How much metal is acceptable in an oil filter?

Step up and buy the Scotts. The quality is well worth the difference.

Scotts it is; I'll have one in the mail for the next oil change. Maybe I can talk the Bike's Owner into letting me get a stabilizer while I'm at it. Also, do you think I have done much damage to the engine letting that many metal shavings get into it?

Nate

i have the complfow made by ready. it came with a cool billet cover. but scotts makes some quality stuff

It comes with a Cool Billet Cover because when you use the OEM cover, the filter gets partially crushed because the element is too long. The Cool Billet Cover also lacks the tab extension that the OEM cover has in the center that prevents people from installing their filter backwards, and the OEM O-rings don't always fit them correctly, so they are prone to leak. And, the oil passageways in the Cool Billet Cover are smaller than it the OEM cover, too, but other than that, there's nothing wrong with them.

It comes with a Cool Billet Cover because when you use the OEM cover, the filter gets partially crushed because the element is too long. The Cool Billet Cover also lacks the tab extension that the OEM cover has in the center that prevents people from installing their filter backwards, and the OEM O-rings don't always fit them correctly, so they are prone to leak. And, the oil passageways in the Cool Billet Cover are smaller than it the OEM cover, too, but other than that, there's nothing wrong with them.

Get the Scotts filter. What gray is trying to say in a lot more words is you get what you pay for... cheaper is not always better. Why do you think Fords cost more than Chevys? :thumbsup:

geez why so angry? works pretty good for me:applause:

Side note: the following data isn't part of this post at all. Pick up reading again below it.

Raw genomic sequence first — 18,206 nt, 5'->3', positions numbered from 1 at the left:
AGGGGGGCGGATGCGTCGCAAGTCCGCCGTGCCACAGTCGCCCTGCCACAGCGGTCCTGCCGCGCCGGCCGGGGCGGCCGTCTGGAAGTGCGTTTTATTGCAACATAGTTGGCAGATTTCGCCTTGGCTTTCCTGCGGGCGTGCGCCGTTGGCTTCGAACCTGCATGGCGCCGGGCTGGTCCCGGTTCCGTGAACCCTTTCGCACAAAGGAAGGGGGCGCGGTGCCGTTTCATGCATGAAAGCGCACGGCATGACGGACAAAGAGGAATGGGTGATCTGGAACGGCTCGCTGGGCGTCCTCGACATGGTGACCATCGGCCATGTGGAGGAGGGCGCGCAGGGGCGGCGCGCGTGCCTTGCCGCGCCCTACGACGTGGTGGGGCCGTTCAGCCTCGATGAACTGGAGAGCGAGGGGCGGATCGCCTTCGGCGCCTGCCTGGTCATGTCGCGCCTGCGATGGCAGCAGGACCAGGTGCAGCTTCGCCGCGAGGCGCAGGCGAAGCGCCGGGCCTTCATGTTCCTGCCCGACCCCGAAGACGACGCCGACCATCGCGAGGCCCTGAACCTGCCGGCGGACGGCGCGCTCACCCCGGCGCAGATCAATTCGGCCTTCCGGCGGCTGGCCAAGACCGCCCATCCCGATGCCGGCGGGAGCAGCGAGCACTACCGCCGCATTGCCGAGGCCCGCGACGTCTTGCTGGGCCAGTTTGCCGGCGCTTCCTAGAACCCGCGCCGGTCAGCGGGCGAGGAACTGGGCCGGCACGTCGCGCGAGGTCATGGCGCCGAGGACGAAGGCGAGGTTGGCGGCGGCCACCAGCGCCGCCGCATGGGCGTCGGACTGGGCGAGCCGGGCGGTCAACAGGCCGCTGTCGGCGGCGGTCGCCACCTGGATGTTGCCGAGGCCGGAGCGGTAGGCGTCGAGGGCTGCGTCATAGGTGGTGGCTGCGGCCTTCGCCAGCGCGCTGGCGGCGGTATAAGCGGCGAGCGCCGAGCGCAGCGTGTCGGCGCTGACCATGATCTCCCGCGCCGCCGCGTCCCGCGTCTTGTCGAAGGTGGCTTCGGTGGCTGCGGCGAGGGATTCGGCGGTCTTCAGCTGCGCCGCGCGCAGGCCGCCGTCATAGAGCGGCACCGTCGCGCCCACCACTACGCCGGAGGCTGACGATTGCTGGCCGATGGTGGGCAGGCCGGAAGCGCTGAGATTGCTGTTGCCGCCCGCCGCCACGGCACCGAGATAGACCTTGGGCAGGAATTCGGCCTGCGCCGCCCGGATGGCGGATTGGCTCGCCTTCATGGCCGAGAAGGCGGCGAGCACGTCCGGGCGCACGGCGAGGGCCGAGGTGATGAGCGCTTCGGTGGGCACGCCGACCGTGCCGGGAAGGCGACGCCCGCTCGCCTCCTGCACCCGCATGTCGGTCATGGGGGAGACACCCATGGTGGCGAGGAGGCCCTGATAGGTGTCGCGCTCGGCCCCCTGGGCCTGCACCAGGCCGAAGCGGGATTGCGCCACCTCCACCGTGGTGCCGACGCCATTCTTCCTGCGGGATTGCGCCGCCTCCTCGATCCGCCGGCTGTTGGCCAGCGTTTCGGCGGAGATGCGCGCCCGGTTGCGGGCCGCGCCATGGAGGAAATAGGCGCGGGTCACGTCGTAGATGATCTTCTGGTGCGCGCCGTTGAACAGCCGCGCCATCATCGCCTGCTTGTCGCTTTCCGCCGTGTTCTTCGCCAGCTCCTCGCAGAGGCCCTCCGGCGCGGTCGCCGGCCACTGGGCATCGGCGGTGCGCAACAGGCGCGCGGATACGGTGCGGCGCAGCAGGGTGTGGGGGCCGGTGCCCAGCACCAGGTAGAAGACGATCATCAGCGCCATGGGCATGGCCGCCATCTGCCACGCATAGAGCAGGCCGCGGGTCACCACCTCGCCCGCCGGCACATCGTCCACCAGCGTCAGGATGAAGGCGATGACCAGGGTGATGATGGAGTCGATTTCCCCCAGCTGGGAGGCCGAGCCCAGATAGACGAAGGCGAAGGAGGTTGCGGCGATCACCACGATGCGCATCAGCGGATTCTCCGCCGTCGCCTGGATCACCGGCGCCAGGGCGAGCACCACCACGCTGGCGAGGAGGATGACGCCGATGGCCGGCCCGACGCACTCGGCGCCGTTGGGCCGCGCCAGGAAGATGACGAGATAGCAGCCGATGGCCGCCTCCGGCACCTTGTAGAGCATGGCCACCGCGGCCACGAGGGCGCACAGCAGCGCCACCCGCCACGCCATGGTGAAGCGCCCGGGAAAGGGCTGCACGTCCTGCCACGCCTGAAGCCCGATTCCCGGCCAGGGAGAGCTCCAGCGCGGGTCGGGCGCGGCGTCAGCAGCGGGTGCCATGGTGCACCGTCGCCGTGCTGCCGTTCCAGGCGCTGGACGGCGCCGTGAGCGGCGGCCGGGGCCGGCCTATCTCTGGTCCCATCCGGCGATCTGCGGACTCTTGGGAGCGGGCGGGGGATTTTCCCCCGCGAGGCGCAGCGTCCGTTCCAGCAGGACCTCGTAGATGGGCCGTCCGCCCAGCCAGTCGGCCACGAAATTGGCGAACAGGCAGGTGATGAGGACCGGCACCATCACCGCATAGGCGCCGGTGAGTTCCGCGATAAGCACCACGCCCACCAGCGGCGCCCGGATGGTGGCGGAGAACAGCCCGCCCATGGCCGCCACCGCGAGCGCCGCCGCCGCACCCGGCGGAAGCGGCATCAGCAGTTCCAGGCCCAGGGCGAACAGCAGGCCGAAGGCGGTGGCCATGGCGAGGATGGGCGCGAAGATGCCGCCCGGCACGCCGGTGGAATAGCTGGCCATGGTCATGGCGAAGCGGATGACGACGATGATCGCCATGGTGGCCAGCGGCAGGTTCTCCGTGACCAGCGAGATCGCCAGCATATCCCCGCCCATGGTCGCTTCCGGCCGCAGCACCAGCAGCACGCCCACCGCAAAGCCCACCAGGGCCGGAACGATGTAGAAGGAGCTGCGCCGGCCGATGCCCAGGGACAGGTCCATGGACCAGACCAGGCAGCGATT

.. cheaper is not always better. Why do you think Fords cost more than Chevys? :thumbsup:
I thought it was the other way around.
geez why so angry? works pretty good for me:applause:
Not angry, and not at you. But when someone offers something "just as good" as something else for little more than half price, and with free bling to boot, you should smell a rat.

If I have the only product like, say, a reusable SS mesh filter, on the market, I can sell it for what ever people are willing to pay for them in numbers big enough to satisfy my sales goals. When I suddenly have a bunch of copycat competition undercutting my price, it's prudent to reduce my price to meet theirs. There are 3 reasons why I might not do that. One is that I'm an arrogant bastard who thinks my product is better, and you can just bloddy well pay for it. Another is that my product is made in the US, and my competition is having theirs done offshore by people working for 85 cents a day. The last reason is that I have standards, and I can't make the product as well as I do for any less.

Only reasons two and three apply to a Scotts. People opting for the lower cost alternatives are probably getting about the same value for each dollar spent as if they had bought a Scotts. If you're OK with a filter that's 60% as good as you could have, then that's your choice to make, as long as you're aware of it up front.

filter out the metal before using the Scotts - it is a pain to get that crap out of it

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